Sarina Brewer: Rogue Taxidermy Sculptor Q&A

Last Updated by PBS Online Film Festival Editor on

Editor’s Note: The opinions expressed in this blog post are solely those of the respondents.

Bringing fantastic ideas into fruition is Sarina Brewer's passion in this short documentary. Director and Producer Kate McDonald and Director, Producer and Editor Ryan Klabunde answered some questions about her particular type of artwork and what drew them to her story.​

PBS: Sarina has a way of making taxidermy look quite beautiful through her work, and she mentions that rogue taxidermy is a form of fine art. What do you hope viewers will take away from this in regard to this type of artwork as a whole?

Kate McDonald: I love art that tests my pre-conceived notions and challenges me to think in different ways. I hope that Sarina’s work broadens viewers’ ideas of what art can be, and what materials can be used in the creation of fine art. Sarina’s work is a celebration of life and beauty within the context of death and decay and I find this juxtaposition to be incredibly fascinating.

 I hope that Sarina’s work broadens viewers’ ideas of what art can be, and what materials can be used in the creation of fine art. 

Ryan Klabunde: Before stumbling across Sarina’s artwork I was only aware of traditional taxidermy, with the exception of the occasional poorly cobbled together jackalope. Seeing the unique creatures Sarina creates blew my mind as well as sparked my interest in learning more about the artist behind the work. After meeting Sarina and learning about her love of animals and how she uses her art to honor them completely changed the way I view her work.

PBS: From hybrid creatures to gilded mummies, Sarina experiments with a wide variety of sculptures. What was your favorite piece from her collection and why?

Kate: It is hard to pick a favorite, but I am particularly drawn to her “Designer-derm” collection, which features some fanciful fur-dyeing techniques. For example, “HIGH HORSE." Also, I love the tongue-in-cheek titles she gives to many pieces though some of my favorites are a bit too risqué to name here.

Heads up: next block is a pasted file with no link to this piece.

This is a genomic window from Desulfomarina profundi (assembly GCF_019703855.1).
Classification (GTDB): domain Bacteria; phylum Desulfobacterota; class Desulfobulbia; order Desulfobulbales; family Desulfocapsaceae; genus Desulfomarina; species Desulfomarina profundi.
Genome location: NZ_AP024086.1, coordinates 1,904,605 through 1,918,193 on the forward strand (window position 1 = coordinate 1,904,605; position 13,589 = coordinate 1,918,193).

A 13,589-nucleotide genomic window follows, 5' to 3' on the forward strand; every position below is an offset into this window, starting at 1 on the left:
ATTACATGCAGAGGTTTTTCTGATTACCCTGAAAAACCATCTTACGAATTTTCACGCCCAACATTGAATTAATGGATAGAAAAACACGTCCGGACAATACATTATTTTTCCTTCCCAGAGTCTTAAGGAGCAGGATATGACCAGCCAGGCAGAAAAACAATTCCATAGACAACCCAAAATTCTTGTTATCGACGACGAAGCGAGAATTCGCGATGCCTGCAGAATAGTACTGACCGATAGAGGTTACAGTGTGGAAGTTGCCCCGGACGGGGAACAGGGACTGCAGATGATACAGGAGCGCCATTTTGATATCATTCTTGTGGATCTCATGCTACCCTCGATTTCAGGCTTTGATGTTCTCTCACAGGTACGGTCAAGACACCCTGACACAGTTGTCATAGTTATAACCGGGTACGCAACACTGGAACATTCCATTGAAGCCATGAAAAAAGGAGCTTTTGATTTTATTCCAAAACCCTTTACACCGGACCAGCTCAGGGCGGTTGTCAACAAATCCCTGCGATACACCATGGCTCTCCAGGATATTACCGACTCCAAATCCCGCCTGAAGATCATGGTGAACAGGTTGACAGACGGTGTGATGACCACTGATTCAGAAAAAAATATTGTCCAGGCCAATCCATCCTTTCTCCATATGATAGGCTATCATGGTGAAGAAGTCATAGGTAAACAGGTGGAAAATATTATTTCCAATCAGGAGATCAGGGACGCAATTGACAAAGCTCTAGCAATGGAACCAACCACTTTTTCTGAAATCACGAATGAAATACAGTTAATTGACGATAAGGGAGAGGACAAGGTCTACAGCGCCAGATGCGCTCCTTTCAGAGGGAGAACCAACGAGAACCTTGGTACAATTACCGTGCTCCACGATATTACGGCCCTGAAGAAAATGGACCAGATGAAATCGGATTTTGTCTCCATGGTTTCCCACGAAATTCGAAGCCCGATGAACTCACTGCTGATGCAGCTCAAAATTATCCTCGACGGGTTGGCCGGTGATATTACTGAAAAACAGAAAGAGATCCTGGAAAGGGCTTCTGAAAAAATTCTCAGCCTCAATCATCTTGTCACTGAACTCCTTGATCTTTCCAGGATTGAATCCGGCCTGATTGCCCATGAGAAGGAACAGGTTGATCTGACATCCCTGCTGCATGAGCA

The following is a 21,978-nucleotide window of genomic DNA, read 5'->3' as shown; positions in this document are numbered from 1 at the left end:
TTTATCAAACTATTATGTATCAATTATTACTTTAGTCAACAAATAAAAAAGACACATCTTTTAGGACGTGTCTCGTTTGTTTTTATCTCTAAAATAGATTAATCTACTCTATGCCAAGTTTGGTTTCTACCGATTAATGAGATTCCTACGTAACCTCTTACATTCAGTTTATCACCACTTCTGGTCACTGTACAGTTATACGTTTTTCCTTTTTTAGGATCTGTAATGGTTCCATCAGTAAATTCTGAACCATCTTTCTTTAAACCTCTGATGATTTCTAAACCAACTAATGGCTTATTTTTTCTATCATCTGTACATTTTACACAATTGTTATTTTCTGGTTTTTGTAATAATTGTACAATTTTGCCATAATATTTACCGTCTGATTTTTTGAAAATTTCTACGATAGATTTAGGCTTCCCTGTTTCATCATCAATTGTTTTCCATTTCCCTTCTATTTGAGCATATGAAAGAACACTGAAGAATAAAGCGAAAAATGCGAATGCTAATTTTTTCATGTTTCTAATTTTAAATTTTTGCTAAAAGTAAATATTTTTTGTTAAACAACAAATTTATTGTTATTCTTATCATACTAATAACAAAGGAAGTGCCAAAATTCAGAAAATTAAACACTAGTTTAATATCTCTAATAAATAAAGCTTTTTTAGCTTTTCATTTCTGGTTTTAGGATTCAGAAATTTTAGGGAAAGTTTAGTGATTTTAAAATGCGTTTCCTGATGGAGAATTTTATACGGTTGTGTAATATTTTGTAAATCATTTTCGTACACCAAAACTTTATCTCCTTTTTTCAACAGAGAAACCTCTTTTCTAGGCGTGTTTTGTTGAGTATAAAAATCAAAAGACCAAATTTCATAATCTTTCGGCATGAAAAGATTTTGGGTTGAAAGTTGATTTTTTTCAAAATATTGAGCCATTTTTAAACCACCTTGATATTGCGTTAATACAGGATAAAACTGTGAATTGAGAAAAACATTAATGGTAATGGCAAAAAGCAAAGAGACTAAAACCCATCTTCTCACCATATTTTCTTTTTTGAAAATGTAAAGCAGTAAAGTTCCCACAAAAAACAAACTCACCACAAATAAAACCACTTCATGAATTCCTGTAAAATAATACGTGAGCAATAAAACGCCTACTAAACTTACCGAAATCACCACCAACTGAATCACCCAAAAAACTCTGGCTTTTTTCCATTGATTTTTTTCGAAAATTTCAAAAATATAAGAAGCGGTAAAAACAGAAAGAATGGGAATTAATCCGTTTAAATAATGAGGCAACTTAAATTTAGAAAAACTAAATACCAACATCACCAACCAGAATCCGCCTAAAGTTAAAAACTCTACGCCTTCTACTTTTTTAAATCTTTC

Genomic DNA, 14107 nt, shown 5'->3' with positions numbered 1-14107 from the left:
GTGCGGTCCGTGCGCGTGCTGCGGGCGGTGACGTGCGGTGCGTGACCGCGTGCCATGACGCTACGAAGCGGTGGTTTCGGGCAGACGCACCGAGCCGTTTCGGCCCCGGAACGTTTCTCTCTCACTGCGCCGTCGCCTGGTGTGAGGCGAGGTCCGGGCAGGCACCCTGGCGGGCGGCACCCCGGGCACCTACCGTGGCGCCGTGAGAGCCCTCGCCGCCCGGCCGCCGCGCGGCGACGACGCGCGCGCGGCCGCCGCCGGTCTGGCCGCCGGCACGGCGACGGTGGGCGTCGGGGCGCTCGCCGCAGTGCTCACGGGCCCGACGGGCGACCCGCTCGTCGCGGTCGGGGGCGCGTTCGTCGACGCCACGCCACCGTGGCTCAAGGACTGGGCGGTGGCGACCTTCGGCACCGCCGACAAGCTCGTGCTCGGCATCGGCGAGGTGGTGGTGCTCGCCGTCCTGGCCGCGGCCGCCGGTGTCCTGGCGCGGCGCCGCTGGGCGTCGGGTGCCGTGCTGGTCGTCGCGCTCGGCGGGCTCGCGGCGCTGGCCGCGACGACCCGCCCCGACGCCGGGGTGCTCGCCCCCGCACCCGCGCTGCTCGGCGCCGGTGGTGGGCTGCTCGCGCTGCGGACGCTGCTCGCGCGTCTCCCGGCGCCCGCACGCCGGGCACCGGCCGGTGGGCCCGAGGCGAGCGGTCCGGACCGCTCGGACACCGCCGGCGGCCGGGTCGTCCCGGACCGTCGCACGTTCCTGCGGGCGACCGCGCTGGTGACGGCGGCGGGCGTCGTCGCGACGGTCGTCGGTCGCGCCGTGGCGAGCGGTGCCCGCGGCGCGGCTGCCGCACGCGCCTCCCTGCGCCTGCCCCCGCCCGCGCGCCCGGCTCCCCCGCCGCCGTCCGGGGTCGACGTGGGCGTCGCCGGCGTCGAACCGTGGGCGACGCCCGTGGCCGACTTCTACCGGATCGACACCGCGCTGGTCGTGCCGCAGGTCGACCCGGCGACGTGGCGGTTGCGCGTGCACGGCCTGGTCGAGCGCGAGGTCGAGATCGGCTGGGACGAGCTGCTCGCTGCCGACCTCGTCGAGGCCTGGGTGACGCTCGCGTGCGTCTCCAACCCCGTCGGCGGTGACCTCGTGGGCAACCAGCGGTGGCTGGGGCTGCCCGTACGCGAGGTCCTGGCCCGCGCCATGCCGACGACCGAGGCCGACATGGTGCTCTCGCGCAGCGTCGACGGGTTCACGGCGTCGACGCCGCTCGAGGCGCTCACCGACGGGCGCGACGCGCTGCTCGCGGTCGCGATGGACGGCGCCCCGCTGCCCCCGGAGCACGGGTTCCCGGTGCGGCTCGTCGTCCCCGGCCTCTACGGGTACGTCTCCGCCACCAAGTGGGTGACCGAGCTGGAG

Ryan: I like all of her hybrid creatures but if I have to pick one it would probably be the “Catcrow." Not just because it’s a stunning creation but the juxtaposition of a cat and bird hybrid is what makes this piece one of my favorites.

PBS: What was it about Sarina’s story that spoke to you, as opposed to other taxidermists that may have been in the area?

Kate: Sarina, unlike most other taxidermists, considers herself to be a fine artist. I am drawn to makers who take traditional craft into the realm of fine art. I was enchanted by Sarina’s mythical and fanciful creatures, which I had never seen so fantastically rendered in taxidermy. I also appreciated her philosophy, honoring the animals she works with by using only ethically sourced materials in her work.

Ryan: Sarina is much more than a taxidermist, she truly is an artist. While her medium might be controversial to some, she has spent her career defending and explaining the philosophy behind it. After learning about her love and passion toward this medium I have a new appreciation for her artwork.

Watch Sarina Brewer: Rogue Taxidermy Sculptor

Watch Sarina Brewer: Rogue Taxidermy Sculptor

From goats with fishtails to cats with wings, Sarina Brewer celebrates animals in her art.

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